Differend , 5. This should not be taken to mean that linkages cannot eventually be made, that justice cannot be done in spite of a differend. But new phrases regimens will need to be invented, new gestures or ways of existing together will have to be found, to get around this incommensurability. In fact, the cause of justice means that one phrase regimen e. For Lyotard, then, the politics of the differend does not call for valuing different discourses equally or one recognizing another, since, of course, conflict occurs precisely where neither side finds meaning in the phrase regimen of the other.
Lyotard thus does not model the different phrase regimens as a marketplace of ideas, since the existence of one phrase regimen may mean the violent silencing of another. This is what gives us the ability to name the unjust. The plurality of phrase regimens is a fact, and what is unjust or wrong would be precisely using one phrase regimen to silence that of others, to introduce a localized narrative as a metanarrative that would put all others in their place and render them mute and unseen.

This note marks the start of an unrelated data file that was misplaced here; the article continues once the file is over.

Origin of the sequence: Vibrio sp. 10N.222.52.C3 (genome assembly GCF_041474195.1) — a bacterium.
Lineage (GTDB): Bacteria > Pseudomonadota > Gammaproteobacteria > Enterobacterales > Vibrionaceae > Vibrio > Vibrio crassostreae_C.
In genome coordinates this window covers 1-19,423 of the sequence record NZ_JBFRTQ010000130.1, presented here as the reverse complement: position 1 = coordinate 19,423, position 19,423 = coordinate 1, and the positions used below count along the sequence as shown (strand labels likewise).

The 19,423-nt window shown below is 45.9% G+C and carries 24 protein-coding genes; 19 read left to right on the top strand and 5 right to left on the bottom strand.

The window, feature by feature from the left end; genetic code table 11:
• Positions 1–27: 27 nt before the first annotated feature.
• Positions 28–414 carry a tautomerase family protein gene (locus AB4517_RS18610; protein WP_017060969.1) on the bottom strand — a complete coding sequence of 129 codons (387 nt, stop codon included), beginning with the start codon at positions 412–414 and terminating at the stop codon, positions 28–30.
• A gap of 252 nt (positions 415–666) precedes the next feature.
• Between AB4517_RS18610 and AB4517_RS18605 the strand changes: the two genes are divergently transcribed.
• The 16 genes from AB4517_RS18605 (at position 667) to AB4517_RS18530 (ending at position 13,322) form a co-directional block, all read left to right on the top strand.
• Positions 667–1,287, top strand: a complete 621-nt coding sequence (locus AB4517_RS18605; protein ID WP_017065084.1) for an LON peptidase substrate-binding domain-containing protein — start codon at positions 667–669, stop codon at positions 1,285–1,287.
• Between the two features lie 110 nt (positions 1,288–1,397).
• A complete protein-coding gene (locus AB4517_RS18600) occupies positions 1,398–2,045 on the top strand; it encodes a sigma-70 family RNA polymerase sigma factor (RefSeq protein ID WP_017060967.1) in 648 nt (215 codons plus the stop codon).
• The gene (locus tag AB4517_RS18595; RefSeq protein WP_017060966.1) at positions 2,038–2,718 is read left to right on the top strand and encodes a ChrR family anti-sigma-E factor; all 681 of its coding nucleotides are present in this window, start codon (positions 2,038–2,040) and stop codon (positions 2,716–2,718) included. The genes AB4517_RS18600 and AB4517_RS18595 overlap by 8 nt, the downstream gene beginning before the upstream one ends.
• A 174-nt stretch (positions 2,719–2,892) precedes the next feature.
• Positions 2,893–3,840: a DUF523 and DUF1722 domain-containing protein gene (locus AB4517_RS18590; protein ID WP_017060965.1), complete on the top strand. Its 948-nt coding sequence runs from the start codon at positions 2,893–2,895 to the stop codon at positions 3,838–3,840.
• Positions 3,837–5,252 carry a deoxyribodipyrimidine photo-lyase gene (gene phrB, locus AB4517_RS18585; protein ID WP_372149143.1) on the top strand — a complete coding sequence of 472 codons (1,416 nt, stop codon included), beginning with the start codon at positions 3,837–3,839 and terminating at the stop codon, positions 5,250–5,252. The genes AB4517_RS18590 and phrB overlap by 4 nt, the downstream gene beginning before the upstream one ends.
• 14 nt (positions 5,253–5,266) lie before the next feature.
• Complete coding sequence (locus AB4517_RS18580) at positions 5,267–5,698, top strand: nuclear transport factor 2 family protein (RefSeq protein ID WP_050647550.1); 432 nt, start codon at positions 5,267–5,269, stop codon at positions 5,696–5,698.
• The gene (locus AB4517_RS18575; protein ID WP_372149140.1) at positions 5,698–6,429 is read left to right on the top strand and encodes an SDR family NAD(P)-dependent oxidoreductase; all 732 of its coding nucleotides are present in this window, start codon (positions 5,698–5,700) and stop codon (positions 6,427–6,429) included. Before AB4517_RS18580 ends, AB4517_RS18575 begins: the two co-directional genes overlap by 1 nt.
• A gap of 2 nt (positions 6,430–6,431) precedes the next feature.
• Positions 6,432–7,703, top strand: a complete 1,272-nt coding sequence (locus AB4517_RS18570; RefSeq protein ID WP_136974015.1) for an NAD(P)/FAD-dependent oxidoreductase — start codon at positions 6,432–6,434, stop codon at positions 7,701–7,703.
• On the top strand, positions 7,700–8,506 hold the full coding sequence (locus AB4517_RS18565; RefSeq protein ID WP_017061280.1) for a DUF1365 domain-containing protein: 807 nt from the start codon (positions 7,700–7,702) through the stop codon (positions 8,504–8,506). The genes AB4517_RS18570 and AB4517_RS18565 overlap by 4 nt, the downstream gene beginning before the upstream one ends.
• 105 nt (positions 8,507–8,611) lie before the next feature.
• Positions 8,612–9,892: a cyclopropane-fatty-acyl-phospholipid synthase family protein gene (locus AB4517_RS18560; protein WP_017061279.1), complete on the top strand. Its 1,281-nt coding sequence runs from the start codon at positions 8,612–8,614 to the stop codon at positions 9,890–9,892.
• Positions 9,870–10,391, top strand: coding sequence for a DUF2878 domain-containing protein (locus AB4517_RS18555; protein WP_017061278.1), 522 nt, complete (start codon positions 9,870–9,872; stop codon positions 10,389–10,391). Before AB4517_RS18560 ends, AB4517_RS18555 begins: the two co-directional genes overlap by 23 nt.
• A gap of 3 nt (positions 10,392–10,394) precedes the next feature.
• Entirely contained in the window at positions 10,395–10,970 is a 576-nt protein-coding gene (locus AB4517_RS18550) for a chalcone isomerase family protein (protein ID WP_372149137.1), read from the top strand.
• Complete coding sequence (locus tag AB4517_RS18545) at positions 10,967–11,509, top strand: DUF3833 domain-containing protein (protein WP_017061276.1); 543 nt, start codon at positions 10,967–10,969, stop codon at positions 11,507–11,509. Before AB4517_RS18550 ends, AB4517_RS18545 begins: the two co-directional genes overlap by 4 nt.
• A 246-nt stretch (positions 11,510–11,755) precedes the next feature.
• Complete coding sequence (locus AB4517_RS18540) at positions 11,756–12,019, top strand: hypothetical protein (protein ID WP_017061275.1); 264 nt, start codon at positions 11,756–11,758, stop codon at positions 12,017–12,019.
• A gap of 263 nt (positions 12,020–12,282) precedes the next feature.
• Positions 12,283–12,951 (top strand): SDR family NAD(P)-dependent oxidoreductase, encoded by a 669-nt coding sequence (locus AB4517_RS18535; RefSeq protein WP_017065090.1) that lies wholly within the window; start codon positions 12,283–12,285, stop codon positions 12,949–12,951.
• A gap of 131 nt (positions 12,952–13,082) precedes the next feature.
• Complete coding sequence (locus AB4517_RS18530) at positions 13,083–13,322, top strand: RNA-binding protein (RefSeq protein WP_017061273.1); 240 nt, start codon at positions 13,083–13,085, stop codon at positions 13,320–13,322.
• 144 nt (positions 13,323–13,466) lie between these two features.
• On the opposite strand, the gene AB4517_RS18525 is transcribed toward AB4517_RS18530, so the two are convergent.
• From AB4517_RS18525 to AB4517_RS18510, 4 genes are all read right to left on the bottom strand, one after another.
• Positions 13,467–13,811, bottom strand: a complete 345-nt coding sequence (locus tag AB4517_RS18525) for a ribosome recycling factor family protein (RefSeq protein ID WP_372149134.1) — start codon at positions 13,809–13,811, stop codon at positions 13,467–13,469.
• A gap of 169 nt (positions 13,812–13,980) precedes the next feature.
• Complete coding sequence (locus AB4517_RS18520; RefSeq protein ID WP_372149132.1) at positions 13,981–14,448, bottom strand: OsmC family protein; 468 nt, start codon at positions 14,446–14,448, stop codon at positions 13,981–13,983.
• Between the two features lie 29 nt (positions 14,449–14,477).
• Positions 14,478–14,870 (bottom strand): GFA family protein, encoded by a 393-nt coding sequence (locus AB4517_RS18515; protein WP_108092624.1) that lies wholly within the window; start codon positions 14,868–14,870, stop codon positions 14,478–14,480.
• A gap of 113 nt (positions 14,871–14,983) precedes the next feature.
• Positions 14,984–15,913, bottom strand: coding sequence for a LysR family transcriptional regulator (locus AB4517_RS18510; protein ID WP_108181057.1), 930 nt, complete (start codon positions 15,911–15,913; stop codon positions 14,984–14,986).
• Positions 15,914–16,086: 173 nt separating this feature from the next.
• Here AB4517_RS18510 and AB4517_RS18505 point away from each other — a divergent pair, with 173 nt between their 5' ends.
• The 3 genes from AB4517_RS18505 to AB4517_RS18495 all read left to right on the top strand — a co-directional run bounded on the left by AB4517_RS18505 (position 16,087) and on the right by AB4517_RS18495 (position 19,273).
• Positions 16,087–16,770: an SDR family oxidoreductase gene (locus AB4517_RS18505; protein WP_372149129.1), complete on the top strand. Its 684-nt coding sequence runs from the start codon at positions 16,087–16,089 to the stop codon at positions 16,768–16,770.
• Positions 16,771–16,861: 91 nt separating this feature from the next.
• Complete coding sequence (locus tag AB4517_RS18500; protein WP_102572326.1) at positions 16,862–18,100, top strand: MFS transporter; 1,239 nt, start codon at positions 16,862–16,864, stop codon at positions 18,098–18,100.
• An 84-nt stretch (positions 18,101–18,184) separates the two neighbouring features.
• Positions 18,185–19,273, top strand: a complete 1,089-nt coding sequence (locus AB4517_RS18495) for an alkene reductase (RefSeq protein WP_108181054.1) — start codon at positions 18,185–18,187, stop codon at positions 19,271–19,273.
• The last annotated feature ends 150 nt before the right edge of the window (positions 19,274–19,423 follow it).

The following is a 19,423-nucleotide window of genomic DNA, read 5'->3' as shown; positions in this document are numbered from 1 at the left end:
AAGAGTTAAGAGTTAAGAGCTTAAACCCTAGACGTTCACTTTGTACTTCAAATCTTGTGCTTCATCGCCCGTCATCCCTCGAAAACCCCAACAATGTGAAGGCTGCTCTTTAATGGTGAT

This set of essays, most first given as lectures, are remarkable in their literary and philosophical quality, with each indirectly, as the subtitle suggests, taking up the problem of temporality, that is, our openness to the unphraseable events given in a future worthy of the name.
Like other French thinkers of his day, Lyotard was a thoroughgoing critic of humanism and its pretension to define and thus limit what the human was to be. Under this rubric, what is dubbed the human is constrained to become more like machines in their functioning, or indeed that the machines we have built will replace us in terms of the thinking we thought integral to the human being. Against this notion of the inhuman, akin to what Lyotard years earlier had called the figural, is the inventiveness of another form of the inhuman, what would get us beyond the human of humanism and its grand narratives.